As we grow older and step into the future, we often reflect on the past and introspect within ourselves. We think about who we are and how we came to be this way.
With Mother’s Day around the corner, I reflect on three special women who helped me become who I am: a warrior of a mother (Ma), a sage of a grandmother (Granny) and an eccentric aunt (Jackie). These women allowed me to grow into a stereotype-breaking man who believes he can be anything he wants.
My story is not the most original, as there are many black kids out there who were raised by a village as they navigated personal trials and tribulations. Hopefully, however, my tale will lead you to look at your mom and say, “You’re the best and I love you.”
My story begins similarly to those of many other black men; I was born to a single mother in a predominantly black neighborhood. Ma, Granny and I lived under one roof until I was in first grade, when my mom and I moved two blocks away into our very own house.
Before that, my mother commuted between Indianapolis, Cincinnati and Fort Wayne on dangerously insufficient amounts of sleep while my grandmother took care of me. Around then is when Ma decided that things needed to change. She joined the Fort Wayne Police Department and started her plans to help me succeed.
Some of these plans included getting me into a magnet school, buying me Schoolhouse Rock tapes, signing me up for sports and music lessons and pushing me to dream big.
With Granny a short walk away and Jackie flying me to New Jersey every summer, I always had a woman in my corner, watching over me and molding me into an adult. It was during these formative years that I began breaking through many common black stereotypes.
My grandmother would read with me, and in time, I became such a strong reader that I read stories to older kids. My aunt had me read a passage at her wedding and encouraged me to write poetry. Ma always kept me busy, even when she had to work late nights and weekends. Plus, she never let me stay out after dark. My ladies instilled in me a passion for the arts and music, as well as for sports and fancy clothes.
Sure, there were many problems I had to navigate. I took a 45-minute bus ride from my part of town to school with the rest of the black kids, being teased the entire time that I “sounded white” and had a nicer house than most. I never felt that I truly never belonged to any group of people — the “too black for whites, too white for blacks” adage rappers like Childish Gambino and Earl Sweatshirt address.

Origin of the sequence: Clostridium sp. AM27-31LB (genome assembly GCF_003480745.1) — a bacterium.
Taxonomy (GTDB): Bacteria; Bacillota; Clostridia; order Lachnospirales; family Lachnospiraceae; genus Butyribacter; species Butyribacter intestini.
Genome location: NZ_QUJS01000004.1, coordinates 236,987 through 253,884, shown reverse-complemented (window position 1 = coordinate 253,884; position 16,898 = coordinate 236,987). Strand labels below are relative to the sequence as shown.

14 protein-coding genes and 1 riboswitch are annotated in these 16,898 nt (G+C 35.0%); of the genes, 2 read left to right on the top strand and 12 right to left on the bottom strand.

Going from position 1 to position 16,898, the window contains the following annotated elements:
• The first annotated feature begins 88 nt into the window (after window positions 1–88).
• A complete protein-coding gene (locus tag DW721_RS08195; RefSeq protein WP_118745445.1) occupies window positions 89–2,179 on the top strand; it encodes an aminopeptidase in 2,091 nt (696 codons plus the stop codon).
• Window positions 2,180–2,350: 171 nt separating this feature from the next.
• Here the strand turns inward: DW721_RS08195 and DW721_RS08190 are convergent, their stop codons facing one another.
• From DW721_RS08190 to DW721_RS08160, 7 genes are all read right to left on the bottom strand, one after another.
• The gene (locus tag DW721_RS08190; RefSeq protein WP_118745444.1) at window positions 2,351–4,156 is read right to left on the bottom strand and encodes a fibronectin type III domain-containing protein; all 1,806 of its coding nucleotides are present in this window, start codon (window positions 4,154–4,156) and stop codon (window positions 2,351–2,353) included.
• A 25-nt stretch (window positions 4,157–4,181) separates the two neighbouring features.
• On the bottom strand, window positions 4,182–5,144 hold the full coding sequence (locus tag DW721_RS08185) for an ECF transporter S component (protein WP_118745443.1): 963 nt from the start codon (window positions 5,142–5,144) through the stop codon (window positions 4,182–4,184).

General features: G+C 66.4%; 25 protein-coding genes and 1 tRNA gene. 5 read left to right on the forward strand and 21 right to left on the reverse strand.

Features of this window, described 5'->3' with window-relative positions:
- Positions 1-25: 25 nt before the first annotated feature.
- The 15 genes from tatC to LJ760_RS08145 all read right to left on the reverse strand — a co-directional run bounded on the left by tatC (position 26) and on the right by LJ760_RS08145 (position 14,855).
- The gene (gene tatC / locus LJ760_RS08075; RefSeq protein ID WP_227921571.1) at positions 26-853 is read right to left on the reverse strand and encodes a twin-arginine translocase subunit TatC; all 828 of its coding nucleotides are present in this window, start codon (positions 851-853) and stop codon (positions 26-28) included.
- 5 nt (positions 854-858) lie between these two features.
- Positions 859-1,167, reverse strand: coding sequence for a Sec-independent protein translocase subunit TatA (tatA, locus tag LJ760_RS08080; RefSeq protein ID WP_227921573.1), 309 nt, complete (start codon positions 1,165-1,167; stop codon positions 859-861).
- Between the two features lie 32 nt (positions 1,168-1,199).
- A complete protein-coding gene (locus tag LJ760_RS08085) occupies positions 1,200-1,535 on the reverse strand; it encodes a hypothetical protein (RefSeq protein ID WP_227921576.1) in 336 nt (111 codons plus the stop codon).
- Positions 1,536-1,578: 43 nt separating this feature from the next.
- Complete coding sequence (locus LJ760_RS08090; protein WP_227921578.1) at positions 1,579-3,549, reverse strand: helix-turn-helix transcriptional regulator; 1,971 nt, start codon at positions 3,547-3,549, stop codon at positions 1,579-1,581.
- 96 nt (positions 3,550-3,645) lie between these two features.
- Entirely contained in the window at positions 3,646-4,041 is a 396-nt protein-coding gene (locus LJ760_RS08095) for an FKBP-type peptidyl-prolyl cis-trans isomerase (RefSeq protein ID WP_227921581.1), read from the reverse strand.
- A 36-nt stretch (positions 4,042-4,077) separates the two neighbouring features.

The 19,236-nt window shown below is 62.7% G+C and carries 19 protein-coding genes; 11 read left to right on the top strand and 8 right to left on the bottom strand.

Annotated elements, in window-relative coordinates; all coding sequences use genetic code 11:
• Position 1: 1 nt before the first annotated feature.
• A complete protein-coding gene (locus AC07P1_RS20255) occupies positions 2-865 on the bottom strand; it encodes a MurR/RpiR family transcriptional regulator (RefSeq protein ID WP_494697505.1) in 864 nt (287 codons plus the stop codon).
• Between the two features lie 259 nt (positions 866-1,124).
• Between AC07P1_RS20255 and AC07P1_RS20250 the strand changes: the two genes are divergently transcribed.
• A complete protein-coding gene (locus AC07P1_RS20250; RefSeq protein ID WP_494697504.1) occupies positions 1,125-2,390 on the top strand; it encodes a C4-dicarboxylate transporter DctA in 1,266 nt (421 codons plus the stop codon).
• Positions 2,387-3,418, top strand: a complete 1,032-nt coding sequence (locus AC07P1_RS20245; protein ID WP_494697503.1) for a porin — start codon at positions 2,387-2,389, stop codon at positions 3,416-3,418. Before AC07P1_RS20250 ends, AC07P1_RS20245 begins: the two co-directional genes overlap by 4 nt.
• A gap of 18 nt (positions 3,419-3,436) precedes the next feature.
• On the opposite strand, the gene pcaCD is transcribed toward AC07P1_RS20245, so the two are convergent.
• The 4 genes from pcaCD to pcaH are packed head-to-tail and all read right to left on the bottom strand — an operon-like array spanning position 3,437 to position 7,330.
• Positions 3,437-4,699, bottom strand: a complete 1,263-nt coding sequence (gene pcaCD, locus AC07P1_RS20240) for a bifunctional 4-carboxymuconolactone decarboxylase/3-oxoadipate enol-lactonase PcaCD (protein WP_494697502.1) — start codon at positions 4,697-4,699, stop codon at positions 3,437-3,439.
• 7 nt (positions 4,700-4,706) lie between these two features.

All of this was demoralizing, even unbearable at times. However, there were major deterrents to rebelling and acting like an idiot that kept me in line: a belt, the never-ending wrath of a mother who would not allow me to become something I simply was not, a grandmother who spoiled me rotten and an aunt who would yell at me from 600 miles away when my mother wasn't there to do it herself.
Regardless of the situation, these women refused to allow me to cave into the pressure, whether it was taking me to school for honors society at 7 am or yelling at me for fighting (and losing to) older kids for cracking "Yo Mama" jokes. I was able to persevere through it all to become the struggling artist in Los Angeles that I am today. Go figure.
Still, everything takes baby steps. Circumstances seemed to get even tougher when that little boy turned 13.
With middle and high school came changes on all fronts. Ma and I moved north to a predominantly white neighborhood, peach fuzz turned into a musky beard and teenage angst and horniness ruled my body like Genghis Khan.
Feelings of isolation and separation intensified and Mama’s little boy was becoming a disgruntled narcissist who dreamed of leaving for greener pastures. You know, typical teenager stuff.
It’s during these years that many black kids could go one of two ways: Some make it out and some — maybe even most — don’t. Does this go hand-in-hand with not having a father? Unlikely.
However, the truth is, without a father, who is a young black kid — or any kid, for that matter — supposed to turn to when it comes to becoming a responsible, self-sustaining man? Sadly, many turn to others to learn those lessons, despite the fact that many of these shady characters are not good teachers.
Thankfully, no matter how much we disagreed, my three ladies taught me the basic qualities of humanity and civility. They had me ready for the real world and for things like student loans, unemployment and “what the f*ck am I doing with my life" moments.
Like other teenagers, I struggled. I never totally knew who I was, and sometimes, I still feel like I lack an identity. But, I had three wing women who said it was okay to be different, unique and even weird. Before I knew it, I was standing tall, ready to move forward.
I look to the future and still ask myself the same questions: What does it mean to be an adult? What makes a man a man? Will I be successful and achieve my dreams? Will I get married or have kids who will fill my baby shoes?
You know, typical adult ruminations. The last two questions I can’t answer nor will I discover the answers until the day comes. But, I think I’m starting to solve the first two questions.
Unfortunately, gender roles, social constructs and stereotypes seek to label what adulthood and manhood are. I can confidently say that I have an idea about what it means to be a man.
I believe a man should treat himself with dignity and respect. A man picks himself up after he gets knocked down. A man doesn’t forget where he came from but doesn’t dwell on the past. A man should acknowledge all people as equals. A man should call his mother, thank her and tell her he loves her, often.
It is because of these truths that every year, I am truly thankful that there is a holiday for mothers. I wouldn’t be alive, let alone a (somewhat) functioning adult, without my warrior, my sage and my eccentric. You are all appreciated.